There’s a saying: “The first step in solving any problem is recognizing there is one.” This can apply to many situations, but it’s especially true with bad money habits. To break bad money habits and fix one’s finances, one first must understand that the first step is becoming aware of these bad habits. From there, financial changes can be made to improve the situation.
If this all sounds familiar, that’s a great start because you’ve identified that you may have bad money habits and that something needs to change. But don’t worry…you’re certainly not alone. A 2022 survey showed that 70% of Americans admitted to having bad spending habits. Fortunately, making financial changes and building better money habits is something you can do! We’ll help you by clearly explaining the steps you can take to establish good money habits and get yourself into better financial shape. These steps include:
- Impulse buying
- Not having emergency savings
- Not having a budget
- Not paying bills on time
The basic definition of overspending is spending more than you can afford to spend, or spending “beyond your means.” And most Americans are guilty of this. A 2019 study found that the average American overspends their budget by more than $7,000 a year. That comes out to around $20 a day, meaning that most people are spending $20 each day on things they don’t need or can’t afford, like eating at a restaurant when cooking a meal at home would be much more cost-efficient or straying from the grocery list to buy unnecessary junk food. Other ways most people overspend are on clothing, streaming entertainment services, pets, and travel.
Why do people overspend? There are many possible reasons, the main one being that some people do not have a budget. And if you don’t have a budget, how can you know when to stop spending? The answer is, you won’t. So the spending continues and debt piles up, and that causes big problems down the road. But even with a budget, many Americans spend beyond that number anyway.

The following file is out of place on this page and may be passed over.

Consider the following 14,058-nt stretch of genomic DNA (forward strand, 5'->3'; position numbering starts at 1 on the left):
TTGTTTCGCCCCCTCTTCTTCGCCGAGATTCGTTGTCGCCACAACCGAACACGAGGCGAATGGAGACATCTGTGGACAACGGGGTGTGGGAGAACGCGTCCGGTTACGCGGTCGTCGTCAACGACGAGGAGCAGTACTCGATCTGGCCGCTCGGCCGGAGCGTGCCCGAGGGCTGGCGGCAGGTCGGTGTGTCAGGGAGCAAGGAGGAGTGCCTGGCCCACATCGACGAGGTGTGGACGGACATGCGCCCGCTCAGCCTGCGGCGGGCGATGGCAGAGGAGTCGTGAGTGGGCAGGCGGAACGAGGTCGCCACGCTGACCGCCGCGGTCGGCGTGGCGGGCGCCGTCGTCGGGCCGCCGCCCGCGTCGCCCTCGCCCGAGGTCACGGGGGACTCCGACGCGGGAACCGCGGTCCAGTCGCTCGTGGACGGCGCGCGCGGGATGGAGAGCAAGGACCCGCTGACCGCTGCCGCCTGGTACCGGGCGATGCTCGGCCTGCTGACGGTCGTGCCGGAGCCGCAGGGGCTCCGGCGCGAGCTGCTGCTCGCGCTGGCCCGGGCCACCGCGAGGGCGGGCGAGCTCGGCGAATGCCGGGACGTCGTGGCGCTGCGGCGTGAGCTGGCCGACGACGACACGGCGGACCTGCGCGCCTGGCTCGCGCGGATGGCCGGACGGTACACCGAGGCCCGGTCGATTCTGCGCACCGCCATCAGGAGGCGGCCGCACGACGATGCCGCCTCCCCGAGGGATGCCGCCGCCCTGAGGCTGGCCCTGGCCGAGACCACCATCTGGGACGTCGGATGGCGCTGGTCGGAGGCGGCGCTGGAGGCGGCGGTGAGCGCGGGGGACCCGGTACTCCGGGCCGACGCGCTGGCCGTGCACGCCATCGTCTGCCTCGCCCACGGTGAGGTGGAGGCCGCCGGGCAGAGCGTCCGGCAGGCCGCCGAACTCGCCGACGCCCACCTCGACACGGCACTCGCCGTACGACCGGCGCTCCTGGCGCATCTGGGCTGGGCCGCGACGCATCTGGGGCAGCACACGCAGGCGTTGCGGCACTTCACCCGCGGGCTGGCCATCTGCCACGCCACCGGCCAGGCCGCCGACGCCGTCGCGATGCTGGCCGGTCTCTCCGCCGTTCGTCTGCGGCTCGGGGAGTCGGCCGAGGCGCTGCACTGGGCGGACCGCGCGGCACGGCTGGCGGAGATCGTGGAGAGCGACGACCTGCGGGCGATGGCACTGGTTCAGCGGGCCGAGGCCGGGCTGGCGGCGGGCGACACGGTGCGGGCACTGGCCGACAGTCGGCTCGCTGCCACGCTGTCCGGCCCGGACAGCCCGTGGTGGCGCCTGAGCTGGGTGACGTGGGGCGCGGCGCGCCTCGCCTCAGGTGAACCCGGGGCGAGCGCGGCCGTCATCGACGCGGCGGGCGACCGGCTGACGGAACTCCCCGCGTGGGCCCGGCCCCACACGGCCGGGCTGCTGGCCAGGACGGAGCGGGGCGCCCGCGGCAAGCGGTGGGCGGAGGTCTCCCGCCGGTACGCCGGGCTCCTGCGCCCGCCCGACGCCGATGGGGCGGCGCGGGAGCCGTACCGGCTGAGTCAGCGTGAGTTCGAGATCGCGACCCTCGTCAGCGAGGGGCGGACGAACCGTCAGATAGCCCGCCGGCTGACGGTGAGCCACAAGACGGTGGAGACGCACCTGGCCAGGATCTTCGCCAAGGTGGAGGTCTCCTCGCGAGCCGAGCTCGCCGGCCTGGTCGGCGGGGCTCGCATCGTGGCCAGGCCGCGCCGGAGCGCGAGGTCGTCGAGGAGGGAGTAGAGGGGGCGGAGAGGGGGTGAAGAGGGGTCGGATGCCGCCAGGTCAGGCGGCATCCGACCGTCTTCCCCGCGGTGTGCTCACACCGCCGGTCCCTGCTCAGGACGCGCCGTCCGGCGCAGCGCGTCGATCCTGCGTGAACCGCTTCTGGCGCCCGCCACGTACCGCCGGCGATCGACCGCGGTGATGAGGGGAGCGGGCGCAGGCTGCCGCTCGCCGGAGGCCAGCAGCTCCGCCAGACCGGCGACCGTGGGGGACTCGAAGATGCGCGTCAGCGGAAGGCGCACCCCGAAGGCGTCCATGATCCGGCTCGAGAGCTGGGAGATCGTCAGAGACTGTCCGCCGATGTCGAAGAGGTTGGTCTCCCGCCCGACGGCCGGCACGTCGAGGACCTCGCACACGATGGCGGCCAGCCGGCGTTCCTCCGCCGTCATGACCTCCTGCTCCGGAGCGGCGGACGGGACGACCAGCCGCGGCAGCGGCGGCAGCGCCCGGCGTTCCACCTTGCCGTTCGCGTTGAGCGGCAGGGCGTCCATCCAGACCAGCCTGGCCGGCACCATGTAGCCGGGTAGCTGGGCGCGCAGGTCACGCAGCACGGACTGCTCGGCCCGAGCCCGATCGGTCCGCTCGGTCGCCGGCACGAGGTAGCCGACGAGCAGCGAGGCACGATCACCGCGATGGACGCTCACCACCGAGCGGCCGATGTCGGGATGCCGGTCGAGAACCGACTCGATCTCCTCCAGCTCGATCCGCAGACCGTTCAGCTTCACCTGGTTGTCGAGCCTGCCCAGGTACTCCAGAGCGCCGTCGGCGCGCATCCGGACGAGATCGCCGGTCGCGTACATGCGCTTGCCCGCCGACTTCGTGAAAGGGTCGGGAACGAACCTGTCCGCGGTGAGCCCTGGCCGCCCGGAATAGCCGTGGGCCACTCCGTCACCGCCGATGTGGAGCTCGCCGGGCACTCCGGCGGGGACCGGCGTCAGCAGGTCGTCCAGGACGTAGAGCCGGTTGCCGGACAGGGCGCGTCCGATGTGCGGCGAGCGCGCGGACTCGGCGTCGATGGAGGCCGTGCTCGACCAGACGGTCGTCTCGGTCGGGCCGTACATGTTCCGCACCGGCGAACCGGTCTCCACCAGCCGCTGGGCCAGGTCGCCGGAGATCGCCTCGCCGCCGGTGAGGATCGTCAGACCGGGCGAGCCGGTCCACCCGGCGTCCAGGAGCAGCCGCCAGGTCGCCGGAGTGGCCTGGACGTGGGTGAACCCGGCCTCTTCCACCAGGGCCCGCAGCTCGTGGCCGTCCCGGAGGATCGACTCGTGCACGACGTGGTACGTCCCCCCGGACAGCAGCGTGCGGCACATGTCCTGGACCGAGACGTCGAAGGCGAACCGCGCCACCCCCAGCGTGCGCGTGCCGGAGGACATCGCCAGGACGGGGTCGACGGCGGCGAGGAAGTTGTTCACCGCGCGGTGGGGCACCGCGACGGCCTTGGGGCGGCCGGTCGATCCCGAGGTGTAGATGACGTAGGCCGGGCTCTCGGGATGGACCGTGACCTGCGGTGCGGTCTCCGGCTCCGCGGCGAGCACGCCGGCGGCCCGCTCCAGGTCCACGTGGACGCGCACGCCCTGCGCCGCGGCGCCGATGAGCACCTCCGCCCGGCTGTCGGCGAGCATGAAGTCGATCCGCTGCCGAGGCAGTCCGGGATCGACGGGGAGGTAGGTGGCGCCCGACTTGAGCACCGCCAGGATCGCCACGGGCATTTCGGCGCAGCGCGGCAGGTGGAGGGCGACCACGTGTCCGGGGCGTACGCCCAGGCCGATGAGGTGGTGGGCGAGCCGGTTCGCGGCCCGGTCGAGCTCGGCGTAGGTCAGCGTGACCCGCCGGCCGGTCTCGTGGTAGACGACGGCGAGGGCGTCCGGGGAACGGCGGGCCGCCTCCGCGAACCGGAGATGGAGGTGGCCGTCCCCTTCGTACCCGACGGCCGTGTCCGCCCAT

Another reason for overspending is social media. This is especially true for younger generations such as millennials, who spend much of their day on platforms like Instagram and TikTok, where they see hours and hours of videos or photos of other young people enjoying expensive dinners or shopping in exclusive stores. The influence is real (which is why many of these online personalities are called “influencers”) and leads people to spend what they can’t afford to keep up with what they see in their social feeds.
There are times, however, when overspending can’t be helped. These situations include job loss, inflation, and a surprise medical emergency or home repair. Unfortunately, these things happen, and when they do, Americans must spend beyond their means to pay their rent or mortgage or put food on the table.
How to break this habit:
- Create and stick to a budget. Is this easier said than done? Yes. Does this require spending discipline? Yes. Can you do it? Yes! Take some time to figure out what you earn monthly (after taxes) and then list all your monthly expenses–rent/mortgage, heating/cooling, electricity, internet/cable, food, any credit card bills or loans, etc. Add it up, subtract those expenses from your monthly income, and see what you have left over. Perhaps you want to put some of that leftover money aside to save. If so, subtract that amount from what you have left over. Whatever your final number is, do your best to not spend more than that each month. Say, for example, you find that you have $250 left each month to spend however you please. That $250 might get you a concert ticket or a couple of dinners with friends. But it won’t get you a trip to Fiji. So, until you either get a new job that pays more or you keep putting money aside each month, try not to make any plane or hotel reservations that will put you over budget.
- Only make purchases with cash or debit card. Sometimes credit cards can be very convenient. Sometimes they can be very dangerous. Because with credit cards, you can charge whatever you want to buy, no matter the price…up to your credit limit, anyway. That leads directly to overspending. However, if you only make purchases with cash, you eliminate the danger of overspending because you know you can’t spend more than the cash you have. Using a debit card is also a good choice because it’s basically the modern way of paying with cash. When you pay with a debit card, the money comes right out of your checking account, similar to withdrawing cash at a bank or ATM from your checking account. Debit cards are a very convenient and secure way to pay for items if you’re not comfortable carrying cash with you, because most transactions require you to enter your private PIN number.